olaf nelson


New Zealand in Samoa

  • New Zealand in Samoa

    New Zealand was ill-equipped to cope with the Western Samoa mandate allocated by the League of Nations in 1920. The Mau movement's passive resistance culminated in the violence of 'Black Saturday', 28 December 1929, which left 11 Samoans and one New Zealand policeman dead.

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  • Page 5 – The rise of the Mau movement

    Samoa has a history of opposition to European rule, but the opposition that emerged in the late 1920s was organised and widespread.

  • Page 6 – Stepping up the Mau campaign

    In January 1928 Mau policeman, dressed in a uniform of a purple lavalava with a white stripe, began enforcing a sā - ban - on European stores in Apia.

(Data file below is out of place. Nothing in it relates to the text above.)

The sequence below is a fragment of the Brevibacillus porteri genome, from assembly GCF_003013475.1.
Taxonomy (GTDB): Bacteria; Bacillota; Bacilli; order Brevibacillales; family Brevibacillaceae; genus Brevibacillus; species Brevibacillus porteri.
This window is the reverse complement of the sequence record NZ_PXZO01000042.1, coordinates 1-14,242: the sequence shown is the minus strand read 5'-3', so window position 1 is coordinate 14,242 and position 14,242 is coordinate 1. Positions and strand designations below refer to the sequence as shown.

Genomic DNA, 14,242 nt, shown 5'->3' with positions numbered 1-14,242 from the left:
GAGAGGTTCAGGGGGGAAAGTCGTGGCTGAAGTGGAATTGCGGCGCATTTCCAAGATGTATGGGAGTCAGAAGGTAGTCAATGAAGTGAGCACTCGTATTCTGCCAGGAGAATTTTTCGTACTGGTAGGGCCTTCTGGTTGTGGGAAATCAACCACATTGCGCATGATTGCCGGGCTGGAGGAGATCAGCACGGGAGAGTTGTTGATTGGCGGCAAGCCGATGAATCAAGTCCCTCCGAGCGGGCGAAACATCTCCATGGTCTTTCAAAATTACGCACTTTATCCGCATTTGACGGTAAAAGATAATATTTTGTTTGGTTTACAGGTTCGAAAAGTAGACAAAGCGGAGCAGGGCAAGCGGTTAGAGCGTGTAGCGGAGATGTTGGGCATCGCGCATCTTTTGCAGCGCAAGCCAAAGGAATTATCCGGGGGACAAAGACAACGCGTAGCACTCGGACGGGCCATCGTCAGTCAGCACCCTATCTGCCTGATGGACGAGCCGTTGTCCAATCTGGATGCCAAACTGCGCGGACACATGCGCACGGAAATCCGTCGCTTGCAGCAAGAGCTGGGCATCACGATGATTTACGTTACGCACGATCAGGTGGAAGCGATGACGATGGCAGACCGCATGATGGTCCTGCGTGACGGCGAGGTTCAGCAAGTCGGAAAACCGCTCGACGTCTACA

• Page 7 – Black Saturday

    One New Zealand policeman and up to 11 Samoans, including Tupua Tamasese Lealofi III, were killed in Apia on Black Saturday - 28 December 1929.

  • Page 8 – Towards independence

    On 4 June 2002 Prime Minister Helen Clark offered 'a formal apology to the people of Samoa for the injustices arising from New Zealand's administration of Samoa in its earlier

  • One of the Samoan terms for Samoa's part-European population is 'afakasi. This term does not necessarily have the same negative connotations as its English translation, 'half-caste'.